Thursday, October 3, 2013

NOVUS Feature Card Game

Welcome back to another Kickstarter Conversation!  Today I have Damien Lavizzo from Zenion Games, Inc joining me here to talk about their first Kickstarter NOVUS Feature Card Game.  Thank you for joining us today Damien!
Of course, glad to be here. Thanks for having me on.

NOVUS is an interesting looking card game with gorgeous looking artwork, can you tell us about it?  

NOVUS is partially the product of a lifetime spent reading great science fiction. Growing up I loved authors like Frank Herbert, Isaac Asimov, and Ray Bradbury. I loved that science-fiction could have almost poetic qualities to it. NOVUS is also the result of spending so much time when I was young playing Cyberpunk 2020 and then Magic: the Gathering.

The brief overview of NOVUS is that the story is set 25,000 years in our future. Technology had made interstellar travel almost trivial, using massive subspace portals called Way Gates. Further, magic has become a daily reality and technology has advanced to match.

About ten years before the game takes place, an event known as the Collapse put an end to interstellar travel. Chaos ensued almost immediately, with most worlds going to war over land or resources that were now infinitely more precious. The core set of NOVUS, Awakening, takes place on one of these worlds known as Muruun, which happens to be the home world for some of the major factions in the story.

That's the nutshell version, anyway!

You describe your game as a “Feature Card Game.”  How is NOVUS different from other “all in the box” card games like Summoner Wars, BattleCon, or Core Worlds?  
So, the thing that sets NOVUS apart from other card-style games is that there's a very low barrier to entry. You can quite literally "open and play" each deck. Customization is an option, but each deck has been balanced to be competitive and playable out of the box. In terms of customization, the intention was always to take the onus of deck balancing off of the player and put it squarely on us. We think of it as the fusion of board game philosophy, where everything you need is in the box, and card game philosophy, where there is still some luck involved.
With only 4 50 card decks with 2 commanders each there doesn’t sound like a lot of variety in play available out of the box.  How much variety is built in without any stretch goals?  What expansions are already planned?  
I get exactly what you're saying. No one wants to play the same game out over and over. We approached this in two ways. First, each Commander lends his, her, or itself to vastly varied gameplay, due to their Command abilities being so fundamentally different. You wouldn't think that changing one card would have that much impact, but since Commanders basically function as a permanent Field Effect card, it can have a striking impact on gameplay.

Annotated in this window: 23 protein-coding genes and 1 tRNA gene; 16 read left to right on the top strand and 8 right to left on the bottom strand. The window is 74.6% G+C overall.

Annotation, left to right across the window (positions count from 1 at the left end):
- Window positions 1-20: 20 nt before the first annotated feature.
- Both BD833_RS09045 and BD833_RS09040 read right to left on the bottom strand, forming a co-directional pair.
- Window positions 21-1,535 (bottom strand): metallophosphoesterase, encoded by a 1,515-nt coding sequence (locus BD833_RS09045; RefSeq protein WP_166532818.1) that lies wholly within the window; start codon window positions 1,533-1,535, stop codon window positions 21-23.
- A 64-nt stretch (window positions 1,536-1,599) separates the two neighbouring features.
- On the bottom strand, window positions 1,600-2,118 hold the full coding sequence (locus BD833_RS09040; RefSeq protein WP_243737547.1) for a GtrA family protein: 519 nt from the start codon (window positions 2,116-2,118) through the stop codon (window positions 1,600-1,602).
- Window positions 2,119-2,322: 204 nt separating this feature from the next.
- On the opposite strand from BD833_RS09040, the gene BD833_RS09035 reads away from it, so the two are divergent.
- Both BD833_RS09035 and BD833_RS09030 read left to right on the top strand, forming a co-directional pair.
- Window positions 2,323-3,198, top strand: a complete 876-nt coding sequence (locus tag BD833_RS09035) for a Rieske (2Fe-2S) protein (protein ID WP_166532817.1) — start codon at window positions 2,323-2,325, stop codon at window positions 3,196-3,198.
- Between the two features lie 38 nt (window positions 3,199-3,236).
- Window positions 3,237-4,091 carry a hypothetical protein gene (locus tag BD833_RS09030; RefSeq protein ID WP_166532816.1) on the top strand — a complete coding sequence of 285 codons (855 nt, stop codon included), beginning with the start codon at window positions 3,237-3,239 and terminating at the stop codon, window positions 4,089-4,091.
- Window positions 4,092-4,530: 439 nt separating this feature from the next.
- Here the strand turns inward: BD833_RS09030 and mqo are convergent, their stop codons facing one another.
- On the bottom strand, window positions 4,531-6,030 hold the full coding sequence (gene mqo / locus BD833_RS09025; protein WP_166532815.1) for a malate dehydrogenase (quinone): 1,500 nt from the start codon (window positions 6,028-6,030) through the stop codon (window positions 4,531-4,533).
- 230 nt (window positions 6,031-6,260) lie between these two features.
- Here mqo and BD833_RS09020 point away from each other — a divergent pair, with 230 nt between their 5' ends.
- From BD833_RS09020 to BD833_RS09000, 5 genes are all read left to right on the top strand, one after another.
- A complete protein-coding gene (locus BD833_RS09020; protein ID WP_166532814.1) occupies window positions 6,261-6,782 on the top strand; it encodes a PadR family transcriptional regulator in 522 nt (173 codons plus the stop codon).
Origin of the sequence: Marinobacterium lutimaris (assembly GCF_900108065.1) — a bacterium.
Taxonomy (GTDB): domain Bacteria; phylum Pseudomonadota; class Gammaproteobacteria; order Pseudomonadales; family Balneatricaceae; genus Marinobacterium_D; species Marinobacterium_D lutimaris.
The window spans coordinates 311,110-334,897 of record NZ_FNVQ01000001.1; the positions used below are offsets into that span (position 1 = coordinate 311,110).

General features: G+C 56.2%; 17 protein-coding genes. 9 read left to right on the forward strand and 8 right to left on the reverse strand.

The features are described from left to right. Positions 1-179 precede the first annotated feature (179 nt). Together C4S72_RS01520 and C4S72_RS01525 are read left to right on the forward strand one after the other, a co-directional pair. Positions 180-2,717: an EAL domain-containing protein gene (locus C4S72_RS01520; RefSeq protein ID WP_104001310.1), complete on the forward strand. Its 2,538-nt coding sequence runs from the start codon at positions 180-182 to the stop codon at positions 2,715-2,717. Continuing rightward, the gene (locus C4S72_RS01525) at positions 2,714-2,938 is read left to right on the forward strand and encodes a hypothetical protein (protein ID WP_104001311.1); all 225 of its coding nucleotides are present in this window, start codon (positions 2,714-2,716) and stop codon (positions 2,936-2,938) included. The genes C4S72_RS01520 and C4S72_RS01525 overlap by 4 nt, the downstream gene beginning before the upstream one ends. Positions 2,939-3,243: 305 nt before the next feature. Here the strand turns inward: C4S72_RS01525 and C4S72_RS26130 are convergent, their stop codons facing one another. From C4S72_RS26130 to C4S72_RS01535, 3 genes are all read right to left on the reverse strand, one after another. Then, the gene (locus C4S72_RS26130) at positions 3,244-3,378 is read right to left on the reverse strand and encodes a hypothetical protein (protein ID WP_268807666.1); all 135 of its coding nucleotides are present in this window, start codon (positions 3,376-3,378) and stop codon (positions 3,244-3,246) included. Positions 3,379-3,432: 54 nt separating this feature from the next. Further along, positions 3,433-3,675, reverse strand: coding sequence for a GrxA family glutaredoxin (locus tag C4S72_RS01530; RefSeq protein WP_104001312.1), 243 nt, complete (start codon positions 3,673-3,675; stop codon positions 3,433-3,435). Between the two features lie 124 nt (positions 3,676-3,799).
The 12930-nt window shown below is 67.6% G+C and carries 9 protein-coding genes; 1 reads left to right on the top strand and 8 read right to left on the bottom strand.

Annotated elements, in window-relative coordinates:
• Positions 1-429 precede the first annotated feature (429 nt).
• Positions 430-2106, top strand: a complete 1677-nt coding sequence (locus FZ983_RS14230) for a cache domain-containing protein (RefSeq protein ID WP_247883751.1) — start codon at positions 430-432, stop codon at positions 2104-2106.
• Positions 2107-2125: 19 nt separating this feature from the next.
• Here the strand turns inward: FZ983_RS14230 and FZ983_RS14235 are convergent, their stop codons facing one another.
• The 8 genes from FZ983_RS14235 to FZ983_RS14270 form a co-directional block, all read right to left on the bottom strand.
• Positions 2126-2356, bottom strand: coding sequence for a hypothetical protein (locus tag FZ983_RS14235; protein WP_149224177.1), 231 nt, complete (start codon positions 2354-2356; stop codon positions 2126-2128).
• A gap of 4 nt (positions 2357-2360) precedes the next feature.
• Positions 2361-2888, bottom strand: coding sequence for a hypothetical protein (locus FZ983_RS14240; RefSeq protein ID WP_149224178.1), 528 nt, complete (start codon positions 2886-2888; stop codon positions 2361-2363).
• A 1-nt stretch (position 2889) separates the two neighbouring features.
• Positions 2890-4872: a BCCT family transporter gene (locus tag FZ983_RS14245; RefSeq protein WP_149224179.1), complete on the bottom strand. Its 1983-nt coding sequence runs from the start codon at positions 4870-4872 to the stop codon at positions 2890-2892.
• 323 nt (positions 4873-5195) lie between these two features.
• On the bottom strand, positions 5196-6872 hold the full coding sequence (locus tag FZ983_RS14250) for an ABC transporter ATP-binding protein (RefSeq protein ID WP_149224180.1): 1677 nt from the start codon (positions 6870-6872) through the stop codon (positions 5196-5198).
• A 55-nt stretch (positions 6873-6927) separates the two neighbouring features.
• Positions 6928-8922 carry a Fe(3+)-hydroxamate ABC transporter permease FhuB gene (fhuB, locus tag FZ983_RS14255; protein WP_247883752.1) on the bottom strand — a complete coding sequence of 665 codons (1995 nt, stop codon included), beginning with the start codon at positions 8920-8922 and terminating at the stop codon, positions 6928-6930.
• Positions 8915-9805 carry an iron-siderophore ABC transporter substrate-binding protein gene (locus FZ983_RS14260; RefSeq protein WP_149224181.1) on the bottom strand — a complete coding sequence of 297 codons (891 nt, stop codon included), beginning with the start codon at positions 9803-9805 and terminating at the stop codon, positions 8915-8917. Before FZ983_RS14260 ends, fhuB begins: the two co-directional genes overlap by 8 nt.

The second way we've introduced variety is by limiting the stronger rare cards and making certain cards Unique, meaning you can only have one of that card in your deck, period. With every card in your hand being a potential resource, we think we've found the right balance of luck versus skill, and having a fixed deck means eliminating the so-called "meta game", where each player is basically reacting to whatever card is being played at the moment rather than having a sound strategy.
How much luck is involved in NOVUS? One of my biggest, most hair pulling, table flipping, annoying concerns with card games is the sheer randomness.   From Card Hunters chance of getting ZERO attack cards, to Magic the Gatherings zero mana pulls for turns on end, and everything in between that random “I only lost because I could do nothing” feeling angers me to no end.  Are there mechanics in NOVUS to reduce this anger?  
That's a great question and you mention a couple of things that frustrated me also about most card games. Land screw especially is a pet peeve of mine. To me, every card should do something. That's a concern we addressed thematically as well. Each unit in NOVUS is called a character - implying there's a story there, there's a reason this guy or gal has left their home and loved ones behind and has joined up with your Commander. Almost every character has an ability that thematically fits with who the character is, ditto each of the other card types. If we've done our job correctly, there should never be a "dead card" in a game of NOVUS, both functionally and thematically.
It is good to see you have the rules available for review, how important was it to you to have a playable rule set available before launching the Kickstarter?  How complete is the game at this point?  
Having the core gameplay and the cards themselves done before asking for people to back us was never optional for us. It's our responsibility to ensure that we've done everything we can to ensure the game is on track for a release before going to the public and asking for their investment.